Equipped with jokes and good-natured jabs, a panel of roasters gave a local priest some hell Sunday to raise money for the American Cancer Society.
“He does love to be the baby at every baptism, the bride at every wedding and, yes, the corpse at every funeral,” the Rev. Patrick McLaughlin joked of the Rev. Joseph Sica, a bladder cancer survivor and 37-year priest in the Diocese of Scranton who smiled and took each joke in stride during the fourth annual Coaches vs. Cancer roast organized by Scranton High School.
About 350 people packed La Buona Vita to hear Sica comically skewered, including U.S. Sen. Bob Casey and Dunmore businessman Louis DeNaples, a beloved friend of Sica who stayed for part of the event.
Balancing their zingers with praise for his loyalty and willingness to help others, the roasters joked about Sica’s upbringing in Dunmore’s Bunker Hill section, proclivity for guns and relationship with late organized crime boss Russell Bufalino.
North Pocono Superintendent Bryan McGraw, one of the roasters, jokingly asked whose idea it was to “roast a priest with mob ties on Sunday in his hometown a mile from a landfill.”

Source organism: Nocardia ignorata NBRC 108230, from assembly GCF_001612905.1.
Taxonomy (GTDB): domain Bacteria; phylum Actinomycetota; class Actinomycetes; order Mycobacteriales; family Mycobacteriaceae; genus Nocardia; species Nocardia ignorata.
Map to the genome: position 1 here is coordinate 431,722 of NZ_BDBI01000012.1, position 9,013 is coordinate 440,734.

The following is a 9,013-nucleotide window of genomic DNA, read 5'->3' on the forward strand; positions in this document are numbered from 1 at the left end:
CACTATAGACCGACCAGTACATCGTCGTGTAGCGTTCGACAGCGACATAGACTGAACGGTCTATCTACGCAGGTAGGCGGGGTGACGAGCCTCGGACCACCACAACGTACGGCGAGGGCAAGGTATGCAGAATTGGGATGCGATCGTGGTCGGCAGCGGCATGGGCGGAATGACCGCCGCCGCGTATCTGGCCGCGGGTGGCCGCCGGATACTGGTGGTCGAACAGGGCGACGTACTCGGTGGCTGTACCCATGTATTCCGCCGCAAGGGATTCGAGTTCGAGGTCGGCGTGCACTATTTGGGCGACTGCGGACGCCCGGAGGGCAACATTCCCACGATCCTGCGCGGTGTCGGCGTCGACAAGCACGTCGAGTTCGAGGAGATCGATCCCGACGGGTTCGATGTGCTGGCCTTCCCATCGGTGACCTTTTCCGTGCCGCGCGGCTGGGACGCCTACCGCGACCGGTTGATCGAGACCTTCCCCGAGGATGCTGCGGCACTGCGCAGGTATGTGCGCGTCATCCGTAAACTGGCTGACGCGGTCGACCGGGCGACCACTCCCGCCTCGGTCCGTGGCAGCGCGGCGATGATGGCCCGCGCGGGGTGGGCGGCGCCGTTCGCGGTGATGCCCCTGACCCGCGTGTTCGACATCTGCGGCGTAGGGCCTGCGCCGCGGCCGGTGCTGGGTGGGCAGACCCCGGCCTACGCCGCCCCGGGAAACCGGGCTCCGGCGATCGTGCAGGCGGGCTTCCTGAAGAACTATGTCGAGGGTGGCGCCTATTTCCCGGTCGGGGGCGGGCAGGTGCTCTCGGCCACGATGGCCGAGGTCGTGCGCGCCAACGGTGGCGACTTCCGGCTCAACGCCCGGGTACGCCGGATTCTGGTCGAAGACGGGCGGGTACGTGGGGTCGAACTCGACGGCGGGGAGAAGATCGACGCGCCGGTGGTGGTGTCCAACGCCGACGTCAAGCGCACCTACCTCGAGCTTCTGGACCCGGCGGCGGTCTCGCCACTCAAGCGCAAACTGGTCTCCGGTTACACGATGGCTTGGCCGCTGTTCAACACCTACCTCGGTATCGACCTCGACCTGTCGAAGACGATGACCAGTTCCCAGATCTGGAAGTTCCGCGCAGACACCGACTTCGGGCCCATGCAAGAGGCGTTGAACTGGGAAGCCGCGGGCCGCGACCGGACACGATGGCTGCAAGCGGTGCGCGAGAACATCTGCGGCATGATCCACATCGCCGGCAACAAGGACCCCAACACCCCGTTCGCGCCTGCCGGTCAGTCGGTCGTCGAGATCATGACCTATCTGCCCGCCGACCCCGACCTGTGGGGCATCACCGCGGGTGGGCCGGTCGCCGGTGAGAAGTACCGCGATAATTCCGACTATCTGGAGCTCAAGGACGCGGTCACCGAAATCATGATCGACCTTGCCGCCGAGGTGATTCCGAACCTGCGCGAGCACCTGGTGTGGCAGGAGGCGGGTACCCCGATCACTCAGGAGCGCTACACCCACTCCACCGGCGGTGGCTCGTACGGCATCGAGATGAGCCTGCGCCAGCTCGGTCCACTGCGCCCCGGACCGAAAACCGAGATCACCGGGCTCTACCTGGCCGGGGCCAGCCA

“We’re supposed to be raising money to save people’s lives, and instead we’re going to kill somebody, probably me,” McGraw quipped before producing a fake but comically long list of Sica’s parish assignments that stretched across half the room.
In addition to Evie Rafalko McNulty, who served as mistress of ceremonies, other roasters included longtime local basketball coach Canio Cianci, Dunmore Superintendent John Marichak, businessman Ron Cordaro, former Scranton Mayor Jim Connors and Monsignor Joseph Kelly.
Joking about the size of Sica’s nose, Kelly said he could smoke a cigar in the shower.
“I told Father Sica I wanted to be a priest,” Connors quipped. “But I couldn’t stand the long hour.”
All joking aside, the roast raised at least $35,000 for the American Cancer Society between ticket sales and support from the local business community.
The significance of the figure wasn’t lost on Sica, who devoted a portion of his rebuttal at the end of the night to thank everyone in attendance for supporting the cause. Thanking his doctor, Donald Preate Jr., M.D., Sica spoke as a cancer survivor and urged the crowd to live the best lives they possibly can.
“Life is what we do with the time we’ve been given,” Sica said. “The time to live is now. The time to laugh is now. The time to work is now. The time to pray is now. ... Take life and realize it’s not measured in hours or minutes, but life is measured in memories and moments.”